What the heck, I may as well pack it in right now. I just finished rereading Jitterbug Perfume by Tom Robbins and not only did I shed a tear of joy for the rowdy and philosophical magnificence of this book, but there went a second one for the lusty, enigmatic curiosity with which Robbins imbues all of his work, plus the man has a knack for simile and metaphor that’s unbeatable. How can the rest of us even hope to compete? I rarely read a book twice. There are too many other books out there and despite the deliciousness of the first reading, I feel it indulgent to circle back, but it had been thirty years since I first read Jitterbug Perfume so I allowed this one decadent revisit. Did I think it would make me weep? Technically, it didn’t. A few tears does not an episode of weeping make — it’s those kinds of nuances Robbins happily points out (it’s draperies, not drapes) — but it did make me think that I’ve got a long way to go if I’m ever going put out a masterpiece like Jitterbug Perfume.
Where to start? Somewhere in ancient Bohemia where Alobar was the feisty ruler of a band of warriors and wenches who fought hard, played hard, and disposed of their king the minute he showed the first sign of weakness. A king must be strong so he can protect the people. When Alobar finds a grey hair after catching his visage in the looking-glass his life is forfeit. He felt no less strong this day than yesterday, but the rules of tribe dictated otherwise and once they found out they would kill him and select a new ruler. As one of those rare men who think outside the customs and mores of the times, there was no way Alobar was accepting this fate. He called for his favorite wife, Wren, and convinced her to be his eyes each morning, plucking whatever grey hairs revealed themselves in the night. This caused a bit of consternation among the other wives who all wanted equal time with the king, and to show his energy was not sagging, Alobar serviced them all, an exhausting proposition. As with all plots, however well-devised, eventually, Alobar was discovered. Refusing to accept a death sentence, Alobar, with Wren’s help, is soon on his way out of town with all of his body parts intact.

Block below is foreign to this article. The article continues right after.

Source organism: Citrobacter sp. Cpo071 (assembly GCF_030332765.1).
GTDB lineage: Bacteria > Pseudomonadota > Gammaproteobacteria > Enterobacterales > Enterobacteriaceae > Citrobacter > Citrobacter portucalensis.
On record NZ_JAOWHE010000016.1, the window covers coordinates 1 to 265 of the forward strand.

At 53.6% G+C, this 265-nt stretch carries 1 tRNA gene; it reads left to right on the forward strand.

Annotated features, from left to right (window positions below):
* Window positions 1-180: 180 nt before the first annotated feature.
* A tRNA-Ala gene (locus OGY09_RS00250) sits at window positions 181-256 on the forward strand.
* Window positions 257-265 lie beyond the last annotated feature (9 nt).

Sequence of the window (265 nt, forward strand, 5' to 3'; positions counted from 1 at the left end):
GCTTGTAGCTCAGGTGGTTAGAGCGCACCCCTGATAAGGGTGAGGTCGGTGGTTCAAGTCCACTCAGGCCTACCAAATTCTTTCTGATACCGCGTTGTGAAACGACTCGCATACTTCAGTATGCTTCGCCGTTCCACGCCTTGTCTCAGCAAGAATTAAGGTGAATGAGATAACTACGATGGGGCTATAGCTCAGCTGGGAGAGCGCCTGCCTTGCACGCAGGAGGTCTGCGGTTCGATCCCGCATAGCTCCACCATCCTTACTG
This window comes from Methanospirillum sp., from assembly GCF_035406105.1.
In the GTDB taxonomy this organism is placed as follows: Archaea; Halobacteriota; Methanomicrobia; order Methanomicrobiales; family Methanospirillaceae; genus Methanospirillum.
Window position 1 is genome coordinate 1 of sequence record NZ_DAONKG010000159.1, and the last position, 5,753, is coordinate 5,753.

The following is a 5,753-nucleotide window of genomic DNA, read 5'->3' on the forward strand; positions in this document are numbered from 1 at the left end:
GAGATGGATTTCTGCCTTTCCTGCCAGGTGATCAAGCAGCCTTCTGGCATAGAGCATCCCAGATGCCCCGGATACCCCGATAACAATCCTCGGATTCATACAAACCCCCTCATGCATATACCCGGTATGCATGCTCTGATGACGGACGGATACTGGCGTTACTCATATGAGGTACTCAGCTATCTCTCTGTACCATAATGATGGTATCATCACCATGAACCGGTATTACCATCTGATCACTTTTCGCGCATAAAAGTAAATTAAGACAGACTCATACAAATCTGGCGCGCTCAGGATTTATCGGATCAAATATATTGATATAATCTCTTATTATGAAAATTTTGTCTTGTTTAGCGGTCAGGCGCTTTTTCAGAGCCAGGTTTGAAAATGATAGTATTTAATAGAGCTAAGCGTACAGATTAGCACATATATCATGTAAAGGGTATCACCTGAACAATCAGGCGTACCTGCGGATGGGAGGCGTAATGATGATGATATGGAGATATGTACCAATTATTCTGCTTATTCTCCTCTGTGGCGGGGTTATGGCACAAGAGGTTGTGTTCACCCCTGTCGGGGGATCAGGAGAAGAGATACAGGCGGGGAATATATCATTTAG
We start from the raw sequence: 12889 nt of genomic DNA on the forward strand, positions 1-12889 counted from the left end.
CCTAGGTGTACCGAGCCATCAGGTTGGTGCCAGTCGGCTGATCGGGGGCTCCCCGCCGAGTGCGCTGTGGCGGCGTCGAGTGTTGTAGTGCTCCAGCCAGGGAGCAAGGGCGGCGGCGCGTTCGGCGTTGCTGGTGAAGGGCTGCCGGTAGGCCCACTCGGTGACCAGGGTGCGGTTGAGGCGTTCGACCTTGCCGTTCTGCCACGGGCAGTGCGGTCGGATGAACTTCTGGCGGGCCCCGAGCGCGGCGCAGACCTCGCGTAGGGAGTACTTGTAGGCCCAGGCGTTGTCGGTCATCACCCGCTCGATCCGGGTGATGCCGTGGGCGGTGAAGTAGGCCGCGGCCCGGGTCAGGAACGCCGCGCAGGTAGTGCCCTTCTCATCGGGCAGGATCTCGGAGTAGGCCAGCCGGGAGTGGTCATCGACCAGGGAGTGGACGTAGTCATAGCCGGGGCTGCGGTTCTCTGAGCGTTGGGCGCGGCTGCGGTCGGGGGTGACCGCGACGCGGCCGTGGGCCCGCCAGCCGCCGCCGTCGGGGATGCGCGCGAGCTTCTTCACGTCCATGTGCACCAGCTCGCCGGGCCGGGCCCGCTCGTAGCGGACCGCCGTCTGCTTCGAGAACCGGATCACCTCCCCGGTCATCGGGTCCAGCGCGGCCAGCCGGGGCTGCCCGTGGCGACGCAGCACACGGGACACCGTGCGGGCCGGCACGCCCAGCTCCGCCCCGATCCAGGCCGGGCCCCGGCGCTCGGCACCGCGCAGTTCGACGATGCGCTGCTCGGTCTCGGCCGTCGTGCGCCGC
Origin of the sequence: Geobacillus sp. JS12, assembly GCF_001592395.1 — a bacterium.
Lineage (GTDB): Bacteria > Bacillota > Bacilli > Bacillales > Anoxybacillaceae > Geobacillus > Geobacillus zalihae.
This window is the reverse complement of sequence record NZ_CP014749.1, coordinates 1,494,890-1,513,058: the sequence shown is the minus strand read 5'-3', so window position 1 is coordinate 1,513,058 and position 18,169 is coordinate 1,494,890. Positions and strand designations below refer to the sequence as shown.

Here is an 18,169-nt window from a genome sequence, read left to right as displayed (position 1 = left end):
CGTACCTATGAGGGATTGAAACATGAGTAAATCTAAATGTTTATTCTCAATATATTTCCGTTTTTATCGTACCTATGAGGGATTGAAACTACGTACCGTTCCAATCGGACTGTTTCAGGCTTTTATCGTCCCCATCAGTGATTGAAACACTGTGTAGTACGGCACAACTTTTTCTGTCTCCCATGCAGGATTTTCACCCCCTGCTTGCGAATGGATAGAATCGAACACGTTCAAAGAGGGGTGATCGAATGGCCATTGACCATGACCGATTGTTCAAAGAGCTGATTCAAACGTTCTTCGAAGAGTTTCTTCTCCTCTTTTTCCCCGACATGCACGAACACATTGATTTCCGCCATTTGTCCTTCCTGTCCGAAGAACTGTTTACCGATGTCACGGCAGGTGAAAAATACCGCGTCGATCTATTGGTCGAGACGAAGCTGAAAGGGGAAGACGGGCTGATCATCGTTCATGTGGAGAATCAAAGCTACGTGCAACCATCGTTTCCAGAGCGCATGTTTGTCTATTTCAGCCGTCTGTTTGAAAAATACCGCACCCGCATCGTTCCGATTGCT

Meanwhile, a few centuries later, Kudra is living in India and has a few problems of her own. Kudra came from a family of incense makers, having learned the trade from her father, but as a woman living in a society that didn’t think much of women, she was only allowed to work with him until an arranged marriage forced her to live with her husband’s family. At first, Kudra was heartbroken, but the pair were well-suited and eventually happy. Kudra learned her husband’s family’s rope trade and raised three children. Life was good until destiny went haywire and Kudra’s husband was killed in a freak riding accident. Indian law dictated that Kudra be burned on the funeral pyre next to her husband to honor his memory, and rather than face the flame, Kudra kissed her children while they were sleeping and snuck out during the night. Her wanderings aligned with Alobar who at first repelled her, but later won her over and that is when the real adventure began. If you think I’ve given away the entire plot, you would be wrong. These are just two of a slew of hilarious characters still to come, traversing time and smells and continents.
Jitterbug Perfume is a love letter to life and death, to religion and paganism, and to perfume and the sense of smell that can evoke memory more than any of the other senses. Ready to put your nose to the test? Then Jitterbug Perfume is your book.